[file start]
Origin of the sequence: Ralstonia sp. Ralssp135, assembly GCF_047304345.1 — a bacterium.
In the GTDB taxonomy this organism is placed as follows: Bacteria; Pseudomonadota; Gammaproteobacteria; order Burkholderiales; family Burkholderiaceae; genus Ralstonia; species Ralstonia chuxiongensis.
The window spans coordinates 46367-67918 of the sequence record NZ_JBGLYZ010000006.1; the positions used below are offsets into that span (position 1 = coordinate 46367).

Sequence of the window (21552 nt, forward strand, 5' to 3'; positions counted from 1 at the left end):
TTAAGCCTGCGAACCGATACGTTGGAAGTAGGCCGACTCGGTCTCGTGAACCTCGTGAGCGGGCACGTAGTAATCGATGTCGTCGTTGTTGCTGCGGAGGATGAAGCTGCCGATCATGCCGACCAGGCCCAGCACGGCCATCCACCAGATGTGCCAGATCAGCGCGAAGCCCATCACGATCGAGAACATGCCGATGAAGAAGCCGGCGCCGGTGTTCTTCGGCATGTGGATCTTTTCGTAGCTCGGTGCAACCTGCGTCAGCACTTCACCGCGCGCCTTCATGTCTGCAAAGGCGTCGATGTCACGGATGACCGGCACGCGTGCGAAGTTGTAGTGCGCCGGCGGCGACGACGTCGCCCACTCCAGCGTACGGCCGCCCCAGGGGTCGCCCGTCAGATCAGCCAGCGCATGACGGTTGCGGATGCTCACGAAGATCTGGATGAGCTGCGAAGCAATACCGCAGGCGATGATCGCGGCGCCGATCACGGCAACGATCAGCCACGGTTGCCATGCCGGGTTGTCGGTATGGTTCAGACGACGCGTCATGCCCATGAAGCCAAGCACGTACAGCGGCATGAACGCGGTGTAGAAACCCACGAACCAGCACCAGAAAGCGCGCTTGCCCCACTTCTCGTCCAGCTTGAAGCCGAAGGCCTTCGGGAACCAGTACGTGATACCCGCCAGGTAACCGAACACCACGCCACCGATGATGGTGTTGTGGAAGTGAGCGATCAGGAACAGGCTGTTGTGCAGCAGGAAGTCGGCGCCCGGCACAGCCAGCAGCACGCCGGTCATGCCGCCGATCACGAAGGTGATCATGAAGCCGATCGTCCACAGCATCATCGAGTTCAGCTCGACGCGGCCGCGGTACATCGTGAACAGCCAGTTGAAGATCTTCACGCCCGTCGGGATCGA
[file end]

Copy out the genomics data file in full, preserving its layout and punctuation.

Origin of the sequence: Ralstonia sp. Ralssp135, assembly GCF_047304345.1 — a bacterium.
In the GTDB taxonomy this organism is placed as follows: Bacteria; Pseudomonadota; Gammaproteobacteria; order Burkholderiales; family Burkholderiaceae; genus Ralstonia; species Ralstonia chuxiongensis.
The window spans coordinates 46367-67918 of the sequence record NZ_JBGLYZ010000006.1; the positions used below are offsets into that span (position 1 = coordinate 46367).

Sequence of the window (21552 nt, forward strand, 5' to 3'; positions counted from 1 at the left end):
TTAAGCCTGCGAACCGATACGTTGGAAGTAGGCCGACTCGGTCTCGTGAACCTCGTGAGCGGGCACGTAGTAATCGATGTCGTCGTTGTTGCTGCGGAGGATGAAGCTGCCGATCATGCCGACCAGGCCCAGCACGGCCATCCACCAGATGTGCCAGATCAGCGCGAAGCCCATCACGATCGAGAACATGCCGATGAAGAAGCCGGCGCCGGTGTTCTTCGGCATGTGGATCTTTTCGTAGCTCGGTGCAACCTGCGTCAGCACTTCACCGCGCGCCTTCATGTCTGCAAAGGCGTCGATGTCACGGATGACCGGCACGCGTGCGAAGTTGTAGTGCGCCGGCGGCGACGACGTCGCCCACTCCAGCGTACGGCCGCCCCAGGGGTCGCCCGTCAGATCAGCCAGCGCATGACGGTTGCGGATGCTCACGAAGATCTGGATGAGCTGCGAAGCAATACCGCAGGCGATGATCGCGGCGCCGATCACGGCAACGATCAGCCACGGTTGCCATGCCGGGTTGTCGGTATGGTTCAGACGACGCGTCATGCCCATGAAGCCAAGCACGTACAGCGGCATGAACGCGGTGTAGAAACCCACGAACCAGCACCAGAAAGCGCGCTTGCCCCACTTCTCGTCCAGCTTGAAGCCGAAGGCCTTCGGGAACCAGTACGTGATACCCGCCAGGTAACCGAACACCACGCCACCGATGATGGTGTTGTGGAAGTGAGCGATCAGGAACAGGCTGTTGTGCAGCAGGAAGTCGGCGCCCGGCACAGCCAGCAGCACGCCGGTCATGCCGCCGATCACGAAGGTGATCATGAAGCCGATCGTCCACAGCATCATCGAGTTCAGCTCGACGCGGCCGCGGTACATCGTGAACAGCCAGTTGAAGATCTTCACGCCCGTCGGGATCGA